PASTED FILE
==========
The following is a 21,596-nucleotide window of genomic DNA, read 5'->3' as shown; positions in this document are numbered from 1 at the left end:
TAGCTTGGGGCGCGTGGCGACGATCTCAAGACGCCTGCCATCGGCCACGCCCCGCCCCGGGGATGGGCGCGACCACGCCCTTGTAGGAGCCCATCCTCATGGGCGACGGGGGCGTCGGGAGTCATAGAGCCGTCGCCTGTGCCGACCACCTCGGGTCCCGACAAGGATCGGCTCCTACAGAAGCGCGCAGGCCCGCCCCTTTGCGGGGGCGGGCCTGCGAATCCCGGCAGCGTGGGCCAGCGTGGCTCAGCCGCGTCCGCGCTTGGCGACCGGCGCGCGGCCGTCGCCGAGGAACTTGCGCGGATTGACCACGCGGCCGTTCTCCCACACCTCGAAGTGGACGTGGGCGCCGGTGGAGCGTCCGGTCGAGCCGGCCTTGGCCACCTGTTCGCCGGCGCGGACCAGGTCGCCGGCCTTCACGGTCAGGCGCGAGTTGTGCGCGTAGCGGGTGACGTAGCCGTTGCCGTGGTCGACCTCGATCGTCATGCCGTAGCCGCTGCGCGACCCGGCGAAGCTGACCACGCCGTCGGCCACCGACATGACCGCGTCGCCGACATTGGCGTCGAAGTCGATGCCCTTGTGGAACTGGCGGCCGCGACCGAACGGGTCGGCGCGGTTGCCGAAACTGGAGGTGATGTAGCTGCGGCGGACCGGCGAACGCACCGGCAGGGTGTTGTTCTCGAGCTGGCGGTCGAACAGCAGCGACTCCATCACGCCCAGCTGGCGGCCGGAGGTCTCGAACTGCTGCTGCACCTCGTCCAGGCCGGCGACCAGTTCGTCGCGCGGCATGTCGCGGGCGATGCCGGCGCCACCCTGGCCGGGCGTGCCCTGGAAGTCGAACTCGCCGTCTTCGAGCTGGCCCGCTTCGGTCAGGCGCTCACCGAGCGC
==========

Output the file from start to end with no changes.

The following is a 21,596-nucleotide window of genomic DNA, read 5'->3' as shown; positions in this document are numbered from 1 at the left end:
TAGCTTGGGGCGCGTGGCGACGATCTCAAGACGCCTGCCATCGGCCACGCCCCGCCCCGGGGATGGGCGCGACCACGCCCTTGTAGGAGCCCATCCTCATGGGCGACGGGGGCGTCGGGAGTCATAGAGCCGTCGCCTGTGCCGACCACCTCGGGTCCCGACAAGGATCGGCTCCTACAGAAGCGCGCAGGCCCGCCCCTTTGCGGGGGCGGGCCTGCGAATCCCGGCAGCGTGGGCCAGCGTGGCTCAGCCGCGTCCGCGCTTGGCGACCGGCGCGCGGCCGTCGCCGAGGAACTTGCGCGGATTGACCACGCGGCCGTTCTCCCACACCTCGAAGTGGACGTGGGCGCCGGTGGAGCGTCCGGTCGAGCCGGCCTTGGCCACCTGTTCGCCGGCGCGGACCAGGTCGCCGGCCTTCACGGTCAGGCGCGAGTTGTGCGCGTAGCGGGTGACGTAGCCGTTGCCGTGGTCGACCTCGATCGTCATGCCGTAGCCGCTGCGCGACCCGGCGAAGCTGACCACGCCGTCGGCCACCGACATGACCGCGTCGCCGACATTGGCGTCGAAGTCGATGCCCTTGTGGAACTGGCGGCCGCGACCGAACGGGTCGGCGCGGTTGCCGAAACTGGAGGTGATGTAGCTGCGGCGGACCGGCGAACGCACCGGCAGGGTGTTGTTCTCGAGCTGGCGGTCGAACAGCAGCGACTCCATCACGCCCAGCTGGCGGCCGGAGGTCTCGAACTGCTGCTGCACCTCGTCCAGGCCGGCGACCAGTTCGTCGCGCGGCATGTCGCGGGCGATGCCGGCGCCACCCTGGCCGGGCGTGCCCTGGAAGTCGAACTCGCCGTCTTCGAGCTGGCCCGCTTCGGTCAGGCGCTCACCGAGCGC